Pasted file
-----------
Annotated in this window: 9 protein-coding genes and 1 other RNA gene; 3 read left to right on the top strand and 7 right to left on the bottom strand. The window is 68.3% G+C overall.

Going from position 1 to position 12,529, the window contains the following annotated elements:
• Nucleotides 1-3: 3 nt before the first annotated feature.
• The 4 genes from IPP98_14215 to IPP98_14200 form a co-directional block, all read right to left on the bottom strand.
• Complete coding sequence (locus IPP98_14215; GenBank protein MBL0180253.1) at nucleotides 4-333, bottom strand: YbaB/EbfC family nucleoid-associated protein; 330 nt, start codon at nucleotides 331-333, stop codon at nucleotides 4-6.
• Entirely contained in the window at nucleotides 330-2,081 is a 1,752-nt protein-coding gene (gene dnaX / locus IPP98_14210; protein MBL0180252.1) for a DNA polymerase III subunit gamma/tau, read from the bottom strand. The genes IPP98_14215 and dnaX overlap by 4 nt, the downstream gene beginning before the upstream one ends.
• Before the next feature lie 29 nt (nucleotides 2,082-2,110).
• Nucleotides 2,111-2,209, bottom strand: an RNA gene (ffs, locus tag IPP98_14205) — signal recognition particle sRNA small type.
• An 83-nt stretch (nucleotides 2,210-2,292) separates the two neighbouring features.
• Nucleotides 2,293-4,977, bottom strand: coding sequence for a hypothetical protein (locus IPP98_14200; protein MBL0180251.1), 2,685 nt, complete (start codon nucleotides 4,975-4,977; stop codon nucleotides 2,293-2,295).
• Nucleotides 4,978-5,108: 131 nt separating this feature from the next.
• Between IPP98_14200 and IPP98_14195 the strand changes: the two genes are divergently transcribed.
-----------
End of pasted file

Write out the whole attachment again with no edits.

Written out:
Annotated in this window: 9 protein-coding genes and 1 other RNA gene; 3 read left to right on the top strand and 7 right to left on the bottom strand. The window is 68.3% G+C overall.

Going from position 1 to position 12,529, the window contains the following annotated elements:
• Nucleotides 1-3: 3 nt before the first annotated feature.
• The 4 genes from IPP98_14215 to IPP98_14200 form a co-directional block, all read right to left on the bottom strand.
• Complete coding sequence (locus IPP98_14215; GenBank protein MBL0180253.1) at nucleotides 4-333, bottom strand: YbaB/EbfC family nucleoid-associated protein; 330 nt, start codon at nucleotides 331-333, stop codon at nucleotides 4-6.
• Entirely contained in the window at nucleotides 330-2,081 is a 1,752-nt protein-coding gene (gene dnaX / locus IPP98_14210; protein MBL0180252.1) for a DNA polymerase III subunit gamma/tau, read from the bottom strand. The genes IPP98_14215 and dnaX overlap by 4 nt, the downstream gene beginning before the upstream one ends.
• Before the next feature lie 29 nt (nucleotides 2,082-2,110).
• Nucleotides 2,111-2,209, bottom strand: an RNA gene (ffs, locus tag IPP98_14205) — signal recognition particle sRNA small type.
• An 83-nt stretch (nucleotides 2,210-2,292) separates the two neighbouring features.
• Nucleotides 2,293-4,977, bottom strand: coding sequence for a hypothetical protein (locus IPP98_14200; protein MBL0180251.1), 2,685 nt, complete (start codon nucleotides 4,975-4,977; stop codon nucleotides 2,293-2,295).
• Nucleotides 4,978-5,108: 131 nt separating this feature from the next.
• Between IPP98_14200 and IPP98_14195 the strand changes: the two genes are divergently transcribed.